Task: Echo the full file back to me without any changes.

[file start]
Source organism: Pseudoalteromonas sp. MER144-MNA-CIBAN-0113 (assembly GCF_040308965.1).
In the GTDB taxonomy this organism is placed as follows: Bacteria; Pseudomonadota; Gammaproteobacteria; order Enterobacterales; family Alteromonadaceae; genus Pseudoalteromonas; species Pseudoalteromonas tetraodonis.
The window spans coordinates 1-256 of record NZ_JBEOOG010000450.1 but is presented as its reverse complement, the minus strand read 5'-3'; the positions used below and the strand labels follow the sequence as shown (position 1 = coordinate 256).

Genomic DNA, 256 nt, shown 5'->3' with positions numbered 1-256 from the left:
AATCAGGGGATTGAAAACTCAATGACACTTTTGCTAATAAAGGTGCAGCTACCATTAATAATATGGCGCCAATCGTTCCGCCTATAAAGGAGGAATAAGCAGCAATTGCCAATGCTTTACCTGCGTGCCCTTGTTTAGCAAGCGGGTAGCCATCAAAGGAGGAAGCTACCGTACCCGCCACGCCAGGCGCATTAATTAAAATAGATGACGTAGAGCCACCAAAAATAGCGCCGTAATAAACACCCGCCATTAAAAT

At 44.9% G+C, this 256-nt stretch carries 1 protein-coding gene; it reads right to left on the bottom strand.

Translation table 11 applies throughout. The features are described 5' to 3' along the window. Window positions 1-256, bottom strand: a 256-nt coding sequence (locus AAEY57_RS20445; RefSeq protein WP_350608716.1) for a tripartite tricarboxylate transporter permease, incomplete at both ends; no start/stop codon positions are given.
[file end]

Source organism: Pseudoalteromonas sp. MER144-MNA-CIBAN-0113 (assembly GCF_040308965.1).
In the GTDB taxonomy this organism is placed as follows: Bacteria; Pseudomonadota; Gammaproteobacteria; order Enterobacterales; family Alteromonadaceae; genus Pseudoalteromonas; species Pseudoalteromonas tetraodonis.
The window spans coordinates 1-256 of record NZ_JBEOOG010000450.1 but is presented as its reverse complement, the minus strand read 5'-3'; the positions used below and the strand labels follow the sequence as shown (position 1 = coordinate 256).

Genomic DNA, 256 nt, shown 5'->3' with positions numbered 1-256 from the left:
AATCAGGGGATTGAAAACTCAATGACACTTTTGCTAATAAAGGTGCAGCTACCATTAATAATATGGCGCCAATCGTTCCGCCTATAAAGGAGGAATAAGCAGCAATTGCCAATGCTTTACCTGCGTGCCCTTGTTTAGCAAGCGGGTAGCCATCAAAGGAGGAAGCTACCGTACCCGCCACGCCAGGCGCATTAATTAAAATAGATGACGTAGAGCCACCAAAAATAGCGCCGTAATAAACACCCGCCATTAAAAT

At 44.9% G+C, this 256-nt stretch carries 1 protein-coding gene; it reads right to left on the bottom strand.

Translation table 11 applies throughout. The features are described 5' to 3' along the window. Window positions 1-256, bottom strand: a 256-nt coding sequence (locus AAEY57_RS20445; RefSeq protein WP_350608716.1) for a tripartite tricarboxylate transporter permease, incomplete at both ends; no start/stop codon positions are given.